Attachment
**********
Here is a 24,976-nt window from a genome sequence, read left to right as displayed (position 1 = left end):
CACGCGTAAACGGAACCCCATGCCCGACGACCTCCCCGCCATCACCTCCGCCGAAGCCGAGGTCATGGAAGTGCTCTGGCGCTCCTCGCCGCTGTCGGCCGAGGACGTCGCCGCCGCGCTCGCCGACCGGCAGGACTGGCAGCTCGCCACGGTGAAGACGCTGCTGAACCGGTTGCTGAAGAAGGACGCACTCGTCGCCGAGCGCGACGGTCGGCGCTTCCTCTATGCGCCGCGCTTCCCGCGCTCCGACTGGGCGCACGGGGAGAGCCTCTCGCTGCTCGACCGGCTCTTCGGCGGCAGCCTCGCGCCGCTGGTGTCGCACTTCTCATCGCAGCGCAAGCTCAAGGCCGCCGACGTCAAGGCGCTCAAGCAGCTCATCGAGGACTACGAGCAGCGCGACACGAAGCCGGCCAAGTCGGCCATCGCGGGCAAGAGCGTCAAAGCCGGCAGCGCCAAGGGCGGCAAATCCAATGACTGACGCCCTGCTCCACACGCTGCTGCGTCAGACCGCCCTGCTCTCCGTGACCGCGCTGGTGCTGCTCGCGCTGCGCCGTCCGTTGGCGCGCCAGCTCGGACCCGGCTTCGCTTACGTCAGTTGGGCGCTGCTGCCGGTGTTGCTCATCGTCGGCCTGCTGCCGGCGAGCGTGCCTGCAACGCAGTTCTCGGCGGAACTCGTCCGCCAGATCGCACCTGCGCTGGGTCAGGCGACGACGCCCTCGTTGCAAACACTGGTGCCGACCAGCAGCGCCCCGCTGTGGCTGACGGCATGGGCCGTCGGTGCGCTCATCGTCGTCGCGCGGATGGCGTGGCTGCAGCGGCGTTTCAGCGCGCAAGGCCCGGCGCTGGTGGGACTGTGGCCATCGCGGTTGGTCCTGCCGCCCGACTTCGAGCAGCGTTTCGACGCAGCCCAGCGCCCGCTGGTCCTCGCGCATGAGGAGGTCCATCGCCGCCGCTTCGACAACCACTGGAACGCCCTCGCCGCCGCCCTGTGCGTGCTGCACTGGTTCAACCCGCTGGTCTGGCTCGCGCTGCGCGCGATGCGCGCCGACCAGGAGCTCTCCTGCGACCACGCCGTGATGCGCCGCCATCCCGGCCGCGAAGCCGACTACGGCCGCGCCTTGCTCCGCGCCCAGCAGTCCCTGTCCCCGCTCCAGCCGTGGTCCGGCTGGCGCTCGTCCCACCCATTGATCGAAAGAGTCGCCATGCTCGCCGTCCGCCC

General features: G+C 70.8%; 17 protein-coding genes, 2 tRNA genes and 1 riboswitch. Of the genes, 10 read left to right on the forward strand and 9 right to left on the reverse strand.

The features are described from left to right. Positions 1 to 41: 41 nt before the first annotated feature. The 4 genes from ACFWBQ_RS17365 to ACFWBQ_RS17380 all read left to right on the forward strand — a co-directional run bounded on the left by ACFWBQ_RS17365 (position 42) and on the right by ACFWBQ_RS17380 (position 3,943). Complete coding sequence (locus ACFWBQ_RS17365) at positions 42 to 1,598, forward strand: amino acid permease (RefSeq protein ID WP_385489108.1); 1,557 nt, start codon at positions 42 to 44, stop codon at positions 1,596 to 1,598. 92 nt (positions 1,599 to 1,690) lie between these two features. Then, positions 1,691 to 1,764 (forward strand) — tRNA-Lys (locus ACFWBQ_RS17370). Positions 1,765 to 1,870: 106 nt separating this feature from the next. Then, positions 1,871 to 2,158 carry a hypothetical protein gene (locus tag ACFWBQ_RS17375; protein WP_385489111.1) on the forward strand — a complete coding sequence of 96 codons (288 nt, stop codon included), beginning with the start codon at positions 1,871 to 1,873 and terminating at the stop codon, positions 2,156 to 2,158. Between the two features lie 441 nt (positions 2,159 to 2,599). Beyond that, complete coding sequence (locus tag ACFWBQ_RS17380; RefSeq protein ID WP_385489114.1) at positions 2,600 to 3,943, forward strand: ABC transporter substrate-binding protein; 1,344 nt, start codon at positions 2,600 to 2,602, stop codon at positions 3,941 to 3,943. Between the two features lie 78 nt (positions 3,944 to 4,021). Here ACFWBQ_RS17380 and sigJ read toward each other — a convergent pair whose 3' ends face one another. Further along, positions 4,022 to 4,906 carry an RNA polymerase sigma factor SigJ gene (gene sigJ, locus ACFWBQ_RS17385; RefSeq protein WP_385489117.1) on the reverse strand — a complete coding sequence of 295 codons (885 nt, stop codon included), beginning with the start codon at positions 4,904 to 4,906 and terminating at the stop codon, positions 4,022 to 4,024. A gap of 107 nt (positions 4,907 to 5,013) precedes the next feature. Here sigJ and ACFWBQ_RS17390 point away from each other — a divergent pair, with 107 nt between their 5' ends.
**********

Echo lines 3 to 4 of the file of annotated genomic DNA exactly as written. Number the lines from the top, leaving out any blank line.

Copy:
General features: G+C 70.8%; 17 protein-coding genes, 2 tRNA genes and 1 riboswitch. Of the genes, 10 read left to right on the forward strand and 9 right to left on the reverse strand.

The features are described from left to right. Positions 1 to 41: 41 nt before the first annotated feature. The 4 genes from ACFWBQ_RS17365 to ACFWBQ_RS17380 all read left to right on the forward strand — a co-directional run bounded on the left by ACFWBQ_RS17365 (position 42) and on the right by ACFWBQ_RS17380 (position 3,943). Complete coding sequence (locus ACFWBQ_RS17365) at positions 42 to 1,598, forward strand: amino acid permease (RefSeq protein ID WP_385489108.1); 1,557 nt, start codon at positions 42 to 44, stop codon at positions 1,596 to 1,598. 92 nt (positions 1,599 to 1,690) lie between these two features. Then, positions 1,691 to 1,764 (forward strand) — tRNA-Lys (locus ACFWBQ_RS17370). Positions 1,765 to 1,870: 106 nt separating this feature from the next. Then, positions 1,871 to 2,158 carry a hypothetical protein gene (locus tag ACFWBQ_RS17375; protein WP_385489111.1) on the forward strand — a complete coding sequence of 96 codons (288 nt, stop codon included), beginning with the start codon at positions 1,871 to 1,873 and terminating at the stop codon, positions 2,156 to 2,158. Between the two features lie 441 nt (positions 2,159 to 2,599). Beyond that, complete coding sequence (locus tag ACFWBQ_RS17380; RefSeq protein ID WP_385489114.1) at positions 2,600 to 3,943, forward strand: ABC transporter substrate-binding protein; 1,344 nt, start codon at positions 2,600 to 2,602, stop codon at positions 3,941 to 3,943. Between the two features lie 78 nt (positions 3,944 to 4,021). Here ACFWBQ_RS17380 and sigJ read toward each other — a convergent pair whose 3' ends face one another. Further along, positions 4,022 to 4,906 carry an RNA polymerase sigma factor SigJ gene (gene sigJ, locus ACFWBQ_RS17385; RefSeq protein WP_385489117.1) on the reverse strand — a complete coding sequence of 295 codons (885 nt, stop codon included), beginning with the start codon at positions 4,904 to 4,906 and terminating at the stop codon, positions 4,022 to 4,024. A gap of 107 nt (positions 4,907 to 5,013) precedes the next feature. Here sigJ and ACFWBQ_RS17390 point away from each other — a divergent pair, with 107 nt between their 5' ends.